Operation Northern Delay

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Operation Northern Delay
Part of the invasion of Iraq
Operation Northern Delay is located in Iraq
Operation Northern Delay
Date26 March 2003
Location
Result Coalition victory
Belligerents
 United States
 United Kingdom
Iraq Iraq
Strength
1,000+
<40
Unknown

Operation Northern Delay occurred on 26 March 2003 as part of the 2003 invasion of Iraq. It involved dropping paratroopers into Northern Iraq. It was the last large-scale combat parachute operation conducted by the U.S. military.[1]

Background[edit]

On 26 March 2003, during Operation Iraqi Freedom, C-17s of the 62d Airlift Wing, 315th Airlift Wing, 437th Airlift Wing, and 446th Airlift Wing dropped SETAF's 173rd Airborne Brigade into Northern Iraq. 996 paratroopers jumped into the Bashur drop zone (36°31′59″N 44°20′25″E / 36.5331°N 44.3404°E / 36.5331; 44.3404Coordinates: 36°31′59″N 44°20′25″E / 36.5331°N 44.3404°E / 36.5331; 44.3404).[2][3] The operation forced the Iraqi Army to maintain approximately six divisions in the area to protect its northern flank, providing strategic relief for Coalition Forces advancing on Baghdad from the south. Bashur Airfield is located in Central Iraq approximately 356 kilometers North of Baghdad, 50 kilometers Northeast of Erbil. The airbase is served by a single 6,700 foot long runway. Bashur appears to be a small civilian airport.

Bashur is the epitome of a bare base. It was nothing more than a 7,000-foot runway in the middle of a green valley. It had no infrastructure - no water or sewage system and no electricity, buildings or paved roads.

Operation[edit]

On 26 Mar 2003, more than 950 paratroopers from the 173d Airborne Brigade jumped into Bashur, Iraq, to set the stage for a northern front. Two days later, the first soldier from the 501st Forward Support Company, 173d Airborne Brigade, Supply Support Activity (SSA) arrived at Bashur Airfield. The operation was classified as a combat jump by the Army, although the landing zone was secured by Kurdish and American forces.[4] During the next two weeks at Bashur Airfield, all supplies arrived via the air lines of communication (ALOC) on C-17s and C-130s from Ramstein Air Force Base through Constanta Air Force Base in Romania. During an average 24-hour day of operations, more than 40 Air Force 463L ALOC pallets would arrive. Each pallet then had to be downloaded from the plane, transported to the SSA, processed and finally issued either to storage or to customers.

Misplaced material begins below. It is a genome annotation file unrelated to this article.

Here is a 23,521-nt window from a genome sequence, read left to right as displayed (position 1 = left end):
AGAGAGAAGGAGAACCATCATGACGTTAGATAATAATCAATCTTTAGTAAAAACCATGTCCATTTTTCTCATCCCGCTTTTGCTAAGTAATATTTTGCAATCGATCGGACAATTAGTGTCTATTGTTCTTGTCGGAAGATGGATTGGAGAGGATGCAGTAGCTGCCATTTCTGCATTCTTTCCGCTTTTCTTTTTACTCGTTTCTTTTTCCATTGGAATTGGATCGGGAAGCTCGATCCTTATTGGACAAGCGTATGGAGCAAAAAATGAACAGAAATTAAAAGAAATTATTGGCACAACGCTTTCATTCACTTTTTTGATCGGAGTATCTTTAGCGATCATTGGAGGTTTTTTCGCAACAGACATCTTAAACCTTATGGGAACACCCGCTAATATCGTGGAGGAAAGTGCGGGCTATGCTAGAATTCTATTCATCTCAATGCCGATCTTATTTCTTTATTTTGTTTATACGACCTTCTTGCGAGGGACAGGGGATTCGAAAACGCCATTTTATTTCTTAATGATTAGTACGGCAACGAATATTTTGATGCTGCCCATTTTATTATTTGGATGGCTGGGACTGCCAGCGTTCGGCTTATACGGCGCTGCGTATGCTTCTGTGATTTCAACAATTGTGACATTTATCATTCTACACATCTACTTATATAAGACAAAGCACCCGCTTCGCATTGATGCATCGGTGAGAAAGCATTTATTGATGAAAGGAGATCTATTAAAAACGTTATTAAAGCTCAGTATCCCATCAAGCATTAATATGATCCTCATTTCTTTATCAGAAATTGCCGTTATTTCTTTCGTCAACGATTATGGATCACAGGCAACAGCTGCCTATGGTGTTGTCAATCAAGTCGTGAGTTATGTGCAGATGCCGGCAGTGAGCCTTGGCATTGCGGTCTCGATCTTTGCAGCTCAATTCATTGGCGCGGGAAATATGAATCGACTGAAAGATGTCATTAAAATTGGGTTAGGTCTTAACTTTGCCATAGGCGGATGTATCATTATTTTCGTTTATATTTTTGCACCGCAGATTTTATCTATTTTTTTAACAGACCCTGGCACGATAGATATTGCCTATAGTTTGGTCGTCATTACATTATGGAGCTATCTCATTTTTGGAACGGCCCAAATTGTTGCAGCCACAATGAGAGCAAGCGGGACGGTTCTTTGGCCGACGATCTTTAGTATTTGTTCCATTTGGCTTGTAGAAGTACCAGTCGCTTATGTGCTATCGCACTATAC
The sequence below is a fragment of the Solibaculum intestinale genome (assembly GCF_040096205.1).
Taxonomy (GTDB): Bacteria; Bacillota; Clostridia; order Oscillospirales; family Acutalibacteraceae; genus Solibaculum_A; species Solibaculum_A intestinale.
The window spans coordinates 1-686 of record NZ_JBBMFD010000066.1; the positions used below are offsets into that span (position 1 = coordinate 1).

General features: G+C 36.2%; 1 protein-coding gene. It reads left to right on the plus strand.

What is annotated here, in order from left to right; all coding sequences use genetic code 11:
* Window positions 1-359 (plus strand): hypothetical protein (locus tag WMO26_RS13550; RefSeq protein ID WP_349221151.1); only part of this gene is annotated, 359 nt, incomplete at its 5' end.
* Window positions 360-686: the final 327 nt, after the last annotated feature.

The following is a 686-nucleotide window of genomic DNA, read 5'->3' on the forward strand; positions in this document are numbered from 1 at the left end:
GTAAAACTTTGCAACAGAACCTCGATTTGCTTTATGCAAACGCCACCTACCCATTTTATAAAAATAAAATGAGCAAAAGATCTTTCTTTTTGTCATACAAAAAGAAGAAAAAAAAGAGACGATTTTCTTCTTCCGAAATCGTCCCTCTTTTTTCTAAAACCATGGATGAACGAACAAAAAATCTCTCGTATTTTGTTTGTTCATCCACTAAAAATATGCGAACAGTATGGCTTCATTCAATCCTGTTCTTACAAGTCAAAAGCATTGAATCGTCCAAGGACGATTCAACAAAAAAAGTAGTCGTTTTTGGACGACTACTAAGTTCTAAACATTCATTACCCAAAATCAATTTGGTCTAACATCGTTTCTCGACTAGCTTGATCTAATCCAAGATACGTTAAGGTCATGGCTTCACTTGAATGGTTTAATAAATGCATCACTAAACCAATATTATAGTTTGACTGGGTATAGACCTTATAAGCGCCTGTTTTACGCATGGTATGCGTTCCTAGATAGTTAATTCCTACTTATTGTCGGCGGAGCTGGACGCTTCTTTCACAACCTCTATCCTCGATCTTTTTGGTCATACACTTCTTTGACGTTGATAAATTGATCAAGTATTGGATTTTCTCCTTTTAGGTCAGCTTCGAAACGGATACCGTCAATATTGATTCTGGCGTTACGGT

Some of the C-17s carried huge M1-A Abrams tanks, and weighed from 250,000 to 300,000 pounds when they landed. After two weeks of use by heavy cargo planes, parts of Bashur's 7,000-foot runway crumbled, forcing the closure of 2,300 feet.

Aftermath[edit]

As of April 2003 Delta Battery 319th Airborne Field Artillery Regiment remained in Bashur, and continued training New Iraqi Army on key tasks which would be needed in to complete future operations in the region. Delta Battery also provided indirect fire support for coalition forces in the area when coalition forces came into contact with insurgents.

A 20 April 2003 report in The New York Times asserted that "the U.S. is planning a long-term military relationship with the emerging government of Iraq, one that would grant the Pentagon access to military bases and project American influence into the heart of the unsettled region." The report, citing anonymous sources, referred to one base at Baghdad's international airport, another near Al-Nasiriyah in the south [presumably meaning Tallil AB], the third at the H-1 airstrip in the western desert, and the fourth at Bashur AB in the north.

Bashur Airbase is now known as Harir Airport.

See also[edit]

References[edit]

  1. ^ "Airborne Operations - Recent". Retrieved 2017-10-13.
  2. ^ "History of the 173rd Airborne Brigade". skysoldiers.com. 21 August 2010. Archived from the original on 21 August 2010. Retrieved 7 October 2017.
  3. ^ Connors, Peter W. (2011). The US Army in Kirkuk : governance operations on the fault lines of Iraqi society, 2003-2009. Fort Leavenworth, Kan.: Combat Studies Institute Press, US Army Combined Arms Center. p. 24. ISBN 978-0-9837226-3-2.
  4. ^ Michael R. Gordon; Bernard E. Trainor (2006). Cobra II: The Inside Story of the Invasion And Occupation of Iraq. Pantheon Books. p. 340. ISBN 0-375-42262-5.

Bibliography[edit]